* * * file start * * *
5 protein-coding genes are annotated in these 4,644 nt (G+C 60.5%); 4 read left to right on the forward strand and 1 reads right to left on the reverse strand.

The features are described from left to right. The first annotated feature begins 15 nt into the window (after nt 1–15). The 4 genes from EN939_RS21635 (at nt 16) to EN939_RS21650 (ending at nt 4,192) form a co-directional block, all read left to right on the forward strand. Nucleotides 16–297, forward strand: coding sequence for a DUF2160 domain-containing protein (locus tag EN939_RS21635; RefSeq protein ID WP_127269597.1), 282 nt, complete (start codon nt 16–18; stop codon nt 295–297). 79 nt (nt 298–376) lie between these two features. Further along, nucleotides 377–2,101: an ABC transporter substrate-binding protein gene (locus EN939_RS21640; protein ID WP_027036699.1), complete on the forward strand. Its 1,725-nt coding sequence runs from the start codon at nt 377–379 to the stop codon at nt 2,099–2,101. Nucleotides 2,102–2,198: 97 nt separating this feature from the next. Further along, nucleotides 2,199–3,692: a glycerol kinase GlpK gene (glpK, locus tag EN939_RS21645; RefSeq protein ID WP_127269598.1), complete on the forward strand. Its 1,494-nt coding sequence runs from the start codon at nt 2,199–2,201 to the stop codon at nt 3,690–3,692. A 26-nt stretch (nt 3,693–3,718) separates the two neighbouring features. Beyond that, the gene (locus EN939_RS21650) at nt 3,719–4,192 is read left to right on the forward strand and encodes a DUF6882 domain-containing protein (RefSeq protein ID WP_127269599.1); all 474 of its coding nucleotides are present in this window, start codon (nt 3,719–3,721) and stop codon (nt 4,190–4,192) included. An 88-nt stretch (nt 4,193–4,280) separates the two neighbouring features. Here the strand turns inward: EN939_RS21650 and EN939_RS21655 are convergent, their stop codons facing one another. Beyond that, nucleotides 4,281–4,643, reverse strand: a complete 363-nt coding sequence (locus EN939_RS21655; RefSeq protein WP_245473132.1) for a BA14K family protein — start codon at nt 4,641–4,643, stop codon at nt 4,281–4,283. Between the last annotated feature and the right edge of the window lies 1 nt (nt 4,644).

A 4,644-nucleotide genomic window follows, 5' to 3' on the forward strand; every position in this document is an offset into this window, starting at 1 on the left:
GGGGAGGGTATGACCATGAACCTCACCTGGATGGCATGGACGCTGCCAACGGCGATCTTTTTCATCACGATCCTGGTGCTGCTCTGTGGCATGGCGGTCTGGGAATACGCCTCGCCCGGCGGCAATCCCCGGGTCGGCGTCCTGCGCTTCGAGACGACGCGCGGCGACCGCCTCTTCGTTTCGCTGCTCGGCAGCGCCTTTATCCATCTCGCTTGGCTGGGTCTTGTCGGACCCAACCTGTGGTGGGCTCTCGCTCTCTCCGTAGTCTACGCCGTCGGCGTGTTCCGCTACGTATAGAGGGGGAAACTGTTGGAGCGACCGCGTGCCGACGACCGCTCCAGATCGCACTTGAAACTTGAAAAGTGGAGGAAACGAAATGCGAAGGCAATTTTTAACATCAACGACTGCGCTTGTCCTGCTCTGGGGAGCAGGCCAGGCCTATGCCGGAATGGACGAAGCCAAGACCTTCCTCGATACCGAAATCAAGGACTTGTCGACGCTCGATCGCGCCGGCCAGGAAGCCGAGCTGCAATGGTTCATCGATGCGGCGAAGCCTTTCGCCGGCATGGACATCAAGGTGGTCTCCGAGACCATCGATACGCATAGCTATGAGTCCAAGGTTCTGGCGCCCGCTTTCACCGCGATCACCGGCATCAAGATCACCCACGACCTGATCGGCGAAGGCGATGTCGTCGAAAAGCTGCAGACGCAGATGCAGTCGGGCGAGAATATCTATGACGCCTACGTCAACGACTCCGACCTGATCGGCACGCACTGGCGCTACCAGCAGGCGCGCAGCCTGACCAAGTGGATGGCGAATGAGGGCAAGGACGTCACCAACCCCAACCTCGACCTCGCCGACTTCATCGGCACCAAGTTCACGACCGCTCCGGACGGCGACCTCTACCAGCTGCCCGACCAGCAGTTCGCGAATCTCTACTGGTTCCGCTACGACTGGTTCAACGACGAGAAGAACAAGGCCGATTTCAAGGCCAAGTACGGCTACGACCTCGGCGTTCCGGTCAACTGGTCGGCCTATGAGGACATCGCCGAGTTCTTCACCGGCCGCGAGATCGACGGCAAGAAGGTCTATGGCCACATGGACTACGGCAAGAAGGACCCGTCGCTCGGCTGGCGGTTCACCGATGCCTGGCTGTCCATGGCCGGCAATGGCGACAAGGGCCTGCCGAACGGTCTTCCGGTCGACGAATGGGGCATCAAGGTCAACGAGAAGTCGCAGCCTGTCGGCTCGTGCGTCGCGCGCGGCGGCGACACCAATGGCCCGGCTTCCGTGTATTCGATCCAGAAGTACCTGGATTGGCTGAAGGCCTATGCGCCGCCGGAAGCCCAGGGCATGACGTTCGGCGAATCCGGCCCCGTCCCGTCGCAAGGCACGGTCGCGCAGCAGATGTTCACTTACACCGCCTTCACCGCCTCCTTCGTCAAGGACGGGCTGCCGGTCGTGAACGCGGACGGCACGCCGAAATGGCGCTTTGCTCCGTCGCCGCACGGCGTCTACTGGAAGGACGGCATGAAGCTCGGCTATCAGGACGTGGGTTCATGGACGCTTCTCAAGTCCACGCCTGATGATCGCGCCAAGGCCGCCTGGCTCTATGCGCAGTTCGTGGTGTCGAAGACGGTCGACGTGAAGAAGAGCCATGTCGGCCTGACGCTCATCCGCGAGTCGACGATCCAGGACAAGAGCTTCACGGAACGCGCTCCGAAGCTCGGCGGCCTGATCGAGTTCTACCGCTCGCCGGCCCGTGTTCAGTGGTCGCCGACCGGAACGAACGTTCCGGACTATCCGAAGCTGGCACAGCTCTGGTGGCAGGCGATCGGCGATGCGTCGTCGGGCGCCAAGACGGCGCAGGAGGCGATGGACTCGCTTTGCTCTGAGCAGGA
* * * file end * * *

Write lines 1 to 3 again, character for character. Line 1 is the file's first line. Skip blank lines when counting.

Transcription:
5 protein-coding genes are annotated in these 4,644 nt (G+C 60.5%); 4 read left to right on the forward strand and 1 reads right to left on the reverse strand.

The features are described from left to right. The first annotated feature begins 15 nt into the window (after nt 1–15). The 4 genes from EN939_RS21635 (at nt 16) to EN939_RS21650 (ending at nt 4,192) form a co-directional block, all read left to right on the forward strand. Nucleotides 16–297, forward strand: coding sequence for a DUF2160 domain-containing protein (locus tag EN939_RS21635; RefSeq protein ID WP_127269597.1), 282 nt, complete (start codon nt 16–18; stop codon nt 295–297). 79 nt (nt 298–376) lie between these two features. Further along, nucleotides 377–2,101: an ABC transporter substrate-binding protein gene (locus EN939_RS21640; protein ID WP_027036699.1), complete on the forward strand. Its 1,725-nt coding sequence runs from the start codon at nt 377–379 to the stop codon at nt 2,099–2,101. Nucleotides 2,102–2,198: 97 nt separating this feature from the next. Further along, nucleotides 2,199–3,692: a glycerol kinase GlpK gene (glpK, locus tag EN939_RS21645; RefSeq protein ID WP_127269598.1), complete on the forward strand. Its 1,494-nt coding sequence runs from the start codon at nt 2,199–2,201 to the stop codon at nt 3,690–3,692. A 26-nt stretch (nt 3,693–3,718) separates the two neighbouring features. Beyond that, the gene (locus EN939_RS21650) at nt 3,719–4,192 is read left to right on the forward strand and encodes a DUF6882 domain-containing protein (RefSeq protein ID WP_127269599.1); all 474 of its coding nucleotides are present in this window, start codon (nt 3,719–3,721) and stop codon (nt 4,190–4,192) included. An 88-nt stretch (nt 4,193–4,280) separates the two neighbouring features. Here the strand turns inward: EN939_RS21650 and EN939_RS21655 are convergent, their stop codons facing one another. Beyond that, nucleotides 4,281–4,643, reverse strand: a complete 363-nt coding sequence (locus EN939_RS21655; RefSeq protein WP_245473132.1) for a BA14K family protein — start codon at nt 4,641–4,643, stop codon at nt 4,281–4,283. Between the last annotated feature and the right edge of the window lies 1 nt (nt 4,644).

A 4,644-nucleotide genomic window follows, 5' to 3' on the forward strand; every position in this document is an offset into this window, starting at 1 on the left: